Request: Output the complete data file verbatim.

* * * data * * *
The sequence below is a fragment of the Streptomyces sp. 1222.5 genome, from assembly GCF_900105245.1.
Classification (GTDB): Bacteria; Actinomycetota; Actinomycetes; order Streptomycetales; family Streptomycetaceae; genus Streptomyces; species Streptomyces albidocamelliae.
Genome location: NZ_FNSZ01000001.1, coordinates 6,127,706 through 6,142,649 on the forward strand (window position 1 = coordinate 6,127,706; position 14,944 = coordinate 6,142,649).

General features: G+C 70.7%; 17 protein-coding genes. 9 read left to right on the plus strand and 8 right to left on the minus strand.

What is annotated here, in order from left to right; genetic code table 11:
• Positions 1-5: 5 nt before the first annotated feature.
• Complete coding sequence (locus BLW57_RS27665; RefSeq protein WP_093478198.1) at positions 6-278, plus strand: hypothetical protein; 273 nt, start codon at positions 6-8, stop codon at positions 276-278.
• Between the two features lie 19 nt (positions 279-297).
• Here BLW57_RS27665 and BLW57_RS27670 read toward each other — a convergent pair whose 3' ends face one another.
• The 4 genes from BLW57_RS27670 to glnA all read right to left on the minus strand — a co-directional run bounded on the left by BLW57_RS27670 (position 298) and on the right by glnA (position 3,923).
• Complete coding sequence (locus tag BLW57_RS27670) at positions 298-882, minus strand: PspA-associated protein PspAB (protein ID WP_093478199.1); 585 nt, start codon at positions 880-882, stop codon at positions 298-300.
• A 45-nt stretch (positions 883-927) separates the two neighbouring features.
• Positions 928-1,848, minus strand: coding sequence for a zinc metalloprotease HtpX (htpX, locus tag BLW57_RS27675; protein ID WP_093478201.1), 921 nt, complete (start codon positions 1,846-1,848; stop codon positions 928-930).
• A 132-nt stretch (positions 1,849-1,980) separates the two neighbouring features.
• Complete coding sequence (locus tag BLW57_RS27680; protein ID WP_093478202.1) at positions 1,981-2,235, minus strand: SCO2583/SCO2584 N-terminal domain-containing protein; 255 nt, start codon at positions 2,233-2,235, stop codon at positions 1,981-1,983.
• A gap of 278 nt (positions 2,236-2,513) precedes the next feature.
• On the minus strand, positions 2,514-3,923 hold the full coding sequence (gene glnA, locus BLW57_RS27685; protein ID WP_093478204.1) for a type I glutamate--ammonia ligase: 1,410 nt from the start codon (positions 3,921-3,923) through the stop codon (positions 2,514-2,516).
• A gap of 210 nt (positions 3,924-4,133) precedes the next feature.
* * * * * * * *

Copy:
The sequence below is a fragment of the Streptomyces sp. 1222.5 genome, from assembly GCF_900105245.1.
Classification (GTDB): Bacteria; Actinomycetota; Actinomycetes; order Streptomycetales; family Streptomycetaceae; genus Streptomyces; species Streptomyces albidocamelliae.
Genome location: NZ_FNSZ01000001.1, coordinates 6,127,706 through 6,142,649 on the forward strand (window position 1 = coordinate 6,127,706; position 14,944 = coordinate 6,142,649).

General features: G+C 70.7%; 17 protein-coding genes. 9 read left to right on the plus strand and 8 right to left on the minus strand.

What is annotated here, in order from left to right; genetic code table 11:
• Positions 1-5: 5 nt before the first annotated feature.
• Complete coding sequence (locus BLW57_RS27665; RefSeq protein WP_093478198.1) at positions 6-278, plus strand: hypothetical protein; 273 nt, start codon at positions 6-8, stop codon at positions 276-278.
• Between the two features lie 19 nt (positions 279-297).
• Here BLW57_RS27665 and BLW57_RS27670 read toward each other — a convergent pair whose 3' ends face one another.
• The 4 genes from BLW57_RS27670 to glnA all read right to left on the minus strand — a co-directional run bounded on the left by BLW57_RS27670 (position 298) and on the right by glnA (position 3,923).
• Complete coding sequence (locus tag BLW57_RS27670) at positions 298-882, minus strand: PspA-associated protein PspAB (protein ID WP_093478199.1); 585 nt, start codon at positions 880-882, stop codon at positions 298-300.
• A 45-nt stretch (positions 883-927) separates the two neighbouring features.
• Positions 928-1,848, minus strand: coding sequence for a zinc metalloprotease HtpX (htpX, locus tag BLW57_RS27675; protein ID WP_093478201.1), 921 nt, complete (start codon positions 1,846-1,848; stop codon positions 928-930).
• A 132-nt stretch (positions 1,849-1,980) separates the two neighbouring features.
• Complete coding sequence (locus tag BLW57_RS27680; protein ID WP_093478202.1) at positions 1,981-2,235, minus strand: SCO2583/SCO2584 N-terminal domain-containing protein; 255 nt, start codon at positions 2,233-2,235, stop codon at positions 1,981-1,983.
• A gap of 278 nt (positions 2,236-2,513) precedes the next feature.
• On the minus strand, positions 2,514-3,923 hold the full coding sequence (gene glnA, locus BLW57_RS27685; protein ID WP_093478204.1) for a type I glutamate--ammonia ligase: 1,410 nt from the start codon (positions 3,921-3,923) through the stop codon (positions 2,514-2,516).
• A gap of 210 nt (positions 3,924-4,133) precedes the next feature.